“If you want to make money as a writer, write romance novels,” my Creative Writing teacher said, even suggesting we could write under a pen name. As for me, if I’m going through all the trouble of writing a novel, my name is going to be on the thing.
So, why doesn’t romance get any respect? Is it because some of it can be labeled as purple prose, the genre is predominantly written by women, or both? I’ll just pull a Nicholas Sparks and call mine love stories.
As much as I enjoy the poetic form, it is more something I publish on my blog for fun to build name recognition. Though there is a huge market for poetry, I’ve found that the kind of poetry I like to write (and read) often isn’t the kind being published, which is far too abstract for my taste. This is what I like: Saturday Evening Post Limerick Contest.
In all the poetry I’ve submitted, I’ve sold one poem: (Seven Wonders in Every Wonder), and it was published in a magazine (Bella Grace) that I enjoy reading from cover to cover. Too often, I’ve read poetry journals, wondering what the hell some of it even meant. I have much better luck with short stories and creative nonfiction (which take me a lot more time to write).
That’s not to say I’m eschewing writing poetry to submit for publication altogether—I’m just reassessing what I spend my time writing for publications other than my own.
Now, I’ve gone and joined the Harlequin Writing Community Facebook page. What’s great about this group is how supportive they are (men are welcome, too!). They have flash-type (400-word) writing challenges every couple of weeks or so, with some pretty stiff stipulations (which only makes it more challenging); moreover, they only give you a couple of days to write them. The only two I’ve written so far have been historical (maybe they’re looking for a historical fiction writer?), for which I set my scenes in Ancient Greece and in South Carolina during the Civil War. The best thing is that you get feedback on what you wrote—and not just comments from other writers but actual feedback from editors—like the type I get from my Creative Writing teacher. I never got this with Writer’s Digest, so if you’re interested in writing romance, check it out: So You Think You Can Write.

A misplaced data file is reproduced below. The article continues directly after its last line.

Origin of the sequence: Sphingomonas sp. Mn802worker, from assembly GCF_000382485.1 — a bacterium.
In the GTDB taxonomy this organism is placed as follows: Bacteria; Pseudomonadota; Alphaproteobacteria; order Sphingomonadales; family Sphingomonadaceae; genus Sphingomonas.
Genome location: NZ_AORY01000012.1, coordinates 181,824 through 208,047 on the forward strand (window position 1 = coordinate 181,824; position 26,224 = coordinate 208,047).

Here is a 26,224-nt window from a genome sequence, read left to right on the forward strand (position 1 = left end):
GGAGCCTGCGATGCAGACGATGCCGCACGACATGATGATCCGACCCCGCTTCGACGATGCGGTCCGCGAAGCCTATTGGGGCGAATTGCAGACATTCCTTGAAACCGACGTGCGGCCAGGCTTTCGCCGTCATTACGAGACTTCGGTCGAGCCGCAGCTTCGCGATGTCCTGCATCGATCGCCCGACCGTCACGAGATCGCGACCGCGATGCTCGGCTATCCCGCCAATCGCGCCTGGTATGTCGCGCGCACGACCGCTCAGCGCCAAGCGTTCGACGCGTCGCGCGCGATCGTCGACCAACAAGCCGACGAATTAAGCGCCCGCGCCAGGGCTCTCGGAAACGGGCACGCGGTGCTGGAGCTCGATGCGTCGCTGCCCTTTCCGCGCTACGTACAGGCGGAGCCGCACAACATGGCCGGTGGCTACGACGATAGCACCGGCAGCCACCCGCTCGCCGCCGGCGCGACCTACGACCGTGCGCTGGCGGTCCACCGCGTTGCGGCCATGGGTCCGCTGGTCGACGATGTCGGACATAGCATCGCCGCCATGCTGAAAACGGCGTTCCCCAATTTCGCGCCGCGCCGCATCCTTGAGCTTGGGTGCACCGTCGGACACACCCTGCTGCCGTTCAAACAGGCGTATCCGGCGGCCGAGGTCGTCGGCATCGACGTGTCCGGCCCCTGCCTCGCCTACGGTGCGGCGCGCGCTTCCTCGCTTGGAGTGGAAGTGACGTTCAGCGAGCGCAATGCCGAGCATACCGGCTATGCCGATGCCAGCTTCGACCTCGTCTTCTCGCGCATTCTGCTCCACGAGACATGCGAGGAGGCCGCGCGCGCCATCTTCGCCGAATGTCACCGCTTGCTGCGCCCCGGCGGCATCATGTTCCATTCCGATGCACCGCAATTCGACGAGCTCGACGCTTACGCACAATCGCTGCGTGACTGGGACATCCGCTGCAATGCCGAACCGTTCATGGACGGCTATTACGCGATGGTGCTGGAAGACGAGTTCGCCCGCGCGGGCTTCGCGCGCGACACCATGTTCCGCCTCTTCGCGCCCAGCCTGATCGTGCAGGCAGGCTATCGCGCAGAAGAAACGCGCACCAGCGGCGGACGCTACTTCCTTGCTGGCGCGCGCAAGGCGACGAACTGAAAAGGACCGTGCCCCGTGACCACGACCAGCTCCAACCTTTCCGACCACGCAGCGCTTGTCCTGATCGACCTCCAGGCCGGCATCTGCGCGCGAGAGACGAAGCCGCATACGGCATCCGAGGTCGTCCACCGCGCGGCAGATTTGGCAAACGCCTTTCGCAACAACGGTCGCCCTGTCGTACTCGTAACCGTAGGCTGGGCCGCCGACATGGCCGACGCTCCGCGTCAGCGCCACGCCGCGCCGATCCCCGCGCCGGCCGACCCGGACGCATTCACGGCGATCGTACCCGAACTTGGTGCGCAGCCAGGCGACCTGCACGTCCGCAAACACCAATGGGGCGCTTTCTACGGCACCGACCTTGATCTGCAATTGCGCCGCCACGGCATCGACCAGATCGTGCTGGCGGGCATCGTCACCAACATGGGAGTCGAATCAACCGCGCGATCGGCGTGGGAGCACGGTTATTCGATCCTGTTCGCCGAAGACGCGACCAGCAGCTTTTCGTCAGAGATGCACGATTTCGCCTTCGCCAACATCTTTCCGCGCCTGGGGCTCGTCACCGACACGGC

As for the Facebook page, I feel that I’m a better fit for that community. I’m not just writing for a hobby—I want to make it my career. Many of us are in the process of writing a book to submit to Harlequin. I’m not there yet because I don’t have time for a large project (70K words), though I am in the stages of outlining it.
Though I miss writing book reviews, I don’t have time to write a full-length one anymore, especially with as much as I read; I also quit the university newspaper, as half the articles I wrote never got published. Though I respect the editor’s decision not to print (or rather, post them), I spent too much time conducting interviews and transcribing audio for them not to get published. I was graciously invited by the adviser to submit an opinion piece, so that is something I may consider after I finish this American Lit class that’s kicking my keister.
Rather, I’m making the push to write more short stories (I’ve been reading everything Shirley Jackson has written and rewatching most of The Twilight Zone series—the legit one with Rod Serling; however, if the episode is about Nazis, boxing, or set in the Wild West, I skip it). I got too hung up on writing novels (with short stories, you get paid once; with novels, you get royalties), but some stories just aren’t novel length. This realization has opened up a whole world of possibilities for many of my ideas, which have remained dormant for years. I’d been writing poetry and working on my novel (Because of Mindy Wiley) for so long that I’d forgotten how great short fiction (and creative nonfiction) can be.
For now, I do expository writing for the Medium publishing platform: Medium/Sarah Richards, in addition to reposting my best blog posts. I still have a couple of other accounts where I post short works that will eventually end up on my blog (I am planning an ebook on the writing craft, but I need to become more published to have credibility; I am also planning a book of short poetry for people who don’t like poetry), so it’s a two for the price of one deal. I feel like I’ve finally found my writing niche, as well as future homes for my writing.
Taking a college-level Creative Writing class, joining the Harlequin community, and letting go of some other things that were no longer paying off (but were, nevertheless, part of the process), has helped me reach this point.